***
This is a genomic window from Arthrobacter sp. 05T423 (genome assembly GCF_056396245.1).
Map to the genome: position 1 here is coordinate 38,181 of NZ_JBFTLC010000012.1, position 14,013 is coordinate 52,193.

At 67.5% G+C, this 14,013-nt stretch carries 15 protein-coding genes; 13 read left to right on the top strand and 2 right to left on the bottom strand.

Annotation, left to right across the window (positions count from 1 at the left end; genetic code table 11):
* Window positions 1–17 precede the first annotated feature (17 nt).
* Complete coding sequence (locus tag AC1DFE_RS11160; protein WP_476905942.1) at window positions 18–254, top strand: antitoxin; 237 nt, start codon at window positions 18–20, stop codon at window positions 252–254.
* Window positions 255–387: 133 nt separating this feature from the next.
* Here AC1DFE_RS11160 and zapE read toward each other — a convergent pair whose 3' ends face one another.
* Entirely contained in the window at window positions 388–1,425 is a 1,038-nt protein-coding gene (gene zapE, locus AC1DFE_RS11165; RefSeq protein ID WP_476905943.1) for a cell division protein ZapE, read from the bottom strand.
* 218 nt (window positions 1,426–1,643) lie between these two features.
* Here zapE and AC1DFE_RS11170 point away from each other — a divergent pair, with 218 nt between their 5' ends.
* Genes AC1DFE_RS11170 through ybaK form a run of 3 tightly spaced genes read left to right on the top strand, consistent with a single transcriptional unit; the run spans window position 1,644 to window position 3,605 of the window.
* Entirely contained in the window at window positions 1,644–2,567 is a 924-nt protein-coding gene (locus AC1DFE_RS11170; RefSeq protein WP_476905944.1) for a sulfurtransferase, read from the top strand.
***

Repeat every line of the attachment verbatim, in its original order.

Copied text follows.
This is a genomic window from Arthrobacter sp. 05T423 (genome assembly GCF_056396245.1).
Map to the genome: position 1 here is coordinate 38,181 of NZ_JBFTLC010000012.1, position 14,013 is coordinate 52,193.

At 67.5% G+C, this 14,013-nt stretch carries 15 protein-coding genes; 13 read left to right on the top strand and 2 right to left on the bottom strand.

Annotation, left to right across the window (positions count from 1 at the left end; genetic code table 11):
* Window positions 1–17 precede the first annotated feature (17 nt).
* Complete coding sequence (locus tag AC1DFE_RS11160; protein WP_476905942.1) at window positions 18–254, top strand: antitoxin; 237 nt, start codon at window positions 18–20, stop codon at window positions 252–254.
* Window positions 255–387: 133 nt separating this feature from the next.
* Here AC1DFE_RS11160 and zapE read toward each other — a convergent pair whose 3' ends face one another.
* Entirely contained in the window at window positions 388–1,425 is a 1,038-nt protein-coding gene (gene zapE, locus AC1DFE_RS11165; RefSeq protein ID WP_476905943.1) for a cell division protein ZapE, read from the bottom strand.
* 218 nt (window positions 1,426–1,643) lie between these two features.
* Here zapE and AC1DFE_RS11170 point away from each other — a divergent pair, with 218 nt between their 5' ends.
* Genes AC1DFE_RS11170 through ybaK form a run of 3 tightly spaced genes read left to right on the top strand, consistent with a single transcriptional unit; the run spans window position 1,644 to window position 3,605 of the window.
* Entirely contained in the window at window positions 1,644–2,567 is a 924-nt protein-coding gene (locus AC1DFE_RS11170; RefSeq protein WP_476905944.1) for a sulfurtransferase, read from the top strand.